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Looks like we may now know which OpenAI execs flagged concerns about Sam Altman before his ouster

Sam Altman and Mira Murati
Sam Altman and Mira Murati.PATRICK T. FALLON/Getty Images
  • Two OpenAI execs raised concerns about Sam Altman before his ouster, The New York Times reported.

  • The outlet reported that the company's chief technology officer, Mira Murati, played a key role.

  • Murati's attorneys have pushed back against the Times' characterization.

While it's still unclear what exactly went down before OpenAI CEO Sam Altman was abruptly ousted from the company in November — only to return in less than a week — more details were published in a March 7 report from The New York Times.

When his exit was announced, the OpenAI board said it "no longer has confidence in his ability to continue leading OpenAI" and that he was "not consistently candid in his communications." Still, the vague explanation only sparked more questions, which continued to linger even after his return.

The New York Times reported on March 7, citing unnamed sources, that the company's chief technology officer, Mira Murati, had raised concerns about Altman's leadership style to board members in October — and to Altman himself in the form of a memo.

The sources told the Times her actions contributed to the board pushing Altman out.

Murati took over for a short-lived stint as interim CEO after Altman's departure.

In a statement to the Times after publication, Murati's lawyer Marc H. Axelbaum said: "The claims that she approached the board in an effort to get Mr. Altman fired last year or supported the board's actions are flat wrong. She was perplexed at the board's decision then, but is not surprised that some former board members are now attempting to shift the blame to her."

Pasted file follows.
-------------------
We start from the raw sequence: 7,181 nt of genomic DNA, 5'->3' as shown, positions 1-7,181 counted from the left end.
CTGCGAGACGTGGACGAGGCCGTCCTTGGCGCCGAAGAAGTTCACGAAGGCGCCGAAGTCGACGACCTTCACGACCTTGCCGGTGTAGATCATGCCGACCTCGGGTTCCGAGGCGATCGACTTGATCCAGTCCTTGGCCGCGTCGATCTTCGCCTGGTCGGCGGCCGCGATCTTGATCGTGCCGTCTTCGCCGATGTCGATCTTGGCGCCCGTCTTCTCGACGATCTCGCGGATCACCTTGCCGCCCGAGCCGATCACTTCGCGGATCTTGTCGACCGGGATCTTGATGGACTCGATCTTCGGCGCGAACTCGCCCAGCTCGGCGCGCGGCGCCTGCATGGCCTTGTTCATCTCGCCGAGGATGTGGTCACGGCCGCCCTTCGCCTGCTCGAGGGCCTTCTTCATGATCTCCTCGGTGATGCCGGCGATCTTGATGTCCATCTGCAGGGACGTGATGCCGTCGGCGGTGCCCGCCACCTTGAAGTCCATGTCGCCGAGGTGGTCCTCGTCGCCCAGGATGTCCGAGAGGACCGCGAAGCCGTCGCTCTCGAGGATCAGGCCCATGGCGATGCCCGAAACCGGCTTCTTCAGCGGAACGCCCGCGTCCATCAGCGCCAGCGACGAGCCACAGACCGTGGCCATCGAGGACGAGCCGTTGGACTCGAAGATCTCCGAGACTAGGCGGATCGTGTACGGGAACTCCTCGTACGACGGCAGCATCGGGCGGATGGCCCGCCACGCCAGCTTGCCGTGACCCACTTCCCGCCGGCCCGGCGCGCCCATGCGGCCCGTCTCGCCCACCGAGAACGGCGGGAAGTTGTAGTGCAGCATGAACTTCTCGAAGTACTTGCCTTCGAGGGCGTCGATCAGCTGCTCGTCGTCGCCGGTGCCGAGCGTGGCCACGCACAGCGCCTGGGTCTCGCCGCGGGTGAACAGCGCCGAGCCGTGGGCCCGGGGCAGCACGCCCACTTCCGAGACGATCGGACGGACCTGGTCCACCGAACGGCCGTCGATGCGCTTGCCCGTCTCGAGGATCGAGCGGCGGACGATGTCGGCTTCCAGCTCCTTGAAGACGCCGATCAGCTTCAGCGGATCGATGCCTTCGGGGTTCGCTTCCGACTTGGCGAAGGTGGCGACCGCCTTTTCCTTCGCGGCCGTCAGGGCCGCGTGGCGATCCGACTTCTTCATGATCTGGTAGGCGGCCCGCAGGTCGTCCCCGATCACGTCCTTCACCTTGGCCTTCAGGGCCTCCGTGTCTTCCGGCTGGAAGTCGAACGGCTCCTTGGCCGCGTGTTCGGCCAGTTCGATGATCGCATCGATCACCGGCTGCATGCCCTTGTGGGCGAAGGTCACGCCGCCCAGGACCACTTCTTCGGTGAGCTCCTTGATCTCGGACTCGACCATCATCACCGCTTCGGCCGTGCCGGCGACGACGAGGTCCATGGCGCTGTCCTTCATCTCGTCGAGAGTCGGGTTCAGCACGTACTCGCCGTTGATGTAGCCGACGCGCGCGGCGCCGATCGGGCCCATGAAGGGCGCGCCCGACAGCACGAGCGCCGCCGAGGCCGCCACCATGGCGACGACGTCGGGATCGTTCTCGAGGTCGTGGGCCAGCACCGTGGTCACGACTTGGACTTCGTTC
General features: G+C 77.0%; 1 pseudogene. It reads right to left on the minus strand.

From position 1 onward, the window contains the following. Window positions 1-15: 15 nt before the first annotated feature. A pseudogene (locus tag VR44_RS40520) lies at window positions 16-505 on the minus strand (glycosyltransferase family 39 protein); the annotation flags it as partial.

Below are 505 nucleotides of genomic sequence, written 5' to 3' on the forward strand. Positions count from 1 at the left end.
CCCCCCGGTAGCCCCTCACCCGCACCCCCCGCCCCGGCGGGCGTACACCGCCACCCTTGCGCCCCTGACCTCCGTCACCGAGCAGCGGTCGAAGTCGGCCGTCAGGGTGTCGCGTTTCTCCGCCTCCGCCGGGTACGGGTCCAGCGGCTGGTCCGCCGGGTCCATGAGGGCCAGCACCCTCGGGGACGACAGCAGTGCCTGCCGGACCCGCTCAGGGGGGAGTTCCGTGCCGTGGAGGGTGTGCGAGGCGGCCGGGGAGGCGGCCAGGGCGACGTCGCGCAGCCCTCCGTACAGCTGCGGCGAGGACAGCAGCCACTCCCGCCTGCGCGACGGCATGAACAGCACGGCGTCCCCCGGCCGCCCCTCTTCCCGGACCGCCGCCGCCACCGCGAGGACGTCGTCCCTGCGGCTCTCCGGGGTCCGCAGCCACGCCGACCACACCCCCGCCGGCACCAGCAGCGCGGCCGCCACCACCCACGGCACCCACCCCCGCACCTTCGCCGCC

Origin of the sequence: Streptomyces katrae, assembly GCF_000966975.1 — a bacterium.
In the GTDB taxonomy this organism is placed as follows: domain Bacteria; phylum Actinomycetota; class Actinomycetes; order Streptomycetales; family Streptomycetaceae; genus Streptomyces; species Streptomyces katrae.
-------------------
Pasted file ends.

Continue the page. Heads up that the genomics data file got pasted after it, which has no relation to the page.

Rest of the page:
The Times reported that she wasn't the only executive unhappy with Altman. Ilya Sutskever, a cofounder and the chief scientist of OpenAI, also raised issues with some members of the board in October, the report said.

Some board members were worried that if they didn't do something about Altman, Sutskever and Murati might leave OpenAI, the Times reported.

The law firm WilmerHale released a report based on its investigation into what happened amid Altman's exit and return.

OpenAI, Murati, and Sutskever didn't immediately respond to requests for comment sent by Business Insider on March 7.

In a statement to the Times, an OpenAI spokesperson said Murati, as well as the rest of the leadership team, requested Altman return as CEO right after his departure.

"The strong support from his team underscores that he is an effective CEO who is open to different points of view, willing to solve complex challenges, and who demonstrates care for his team," the spokesperson, Hannah Wong, told the outlet.

Sutskever's attorney told the outlet it was "categorically false" that he raised concerns to the board.

On Friday, March 8, Murati posted on X a screenshot of a Slack message she sent to OpenAI staff, disputing the Times article and said that she and Altman have a "strong and productive partnership" and that she has "not been shy about sharing feedback with him directly."

Correction: March 8, 2024 — Display copy in an earlier version of this story misstated Sam Altman's role at OpenAI. He's the CEO, not the CTO.

Update: March 8, 2024 — This story was updated with a post from Murati on X denying the Times report.

Update: March 15, 2024 — This story was updated to include comment from Murati's lawyer.

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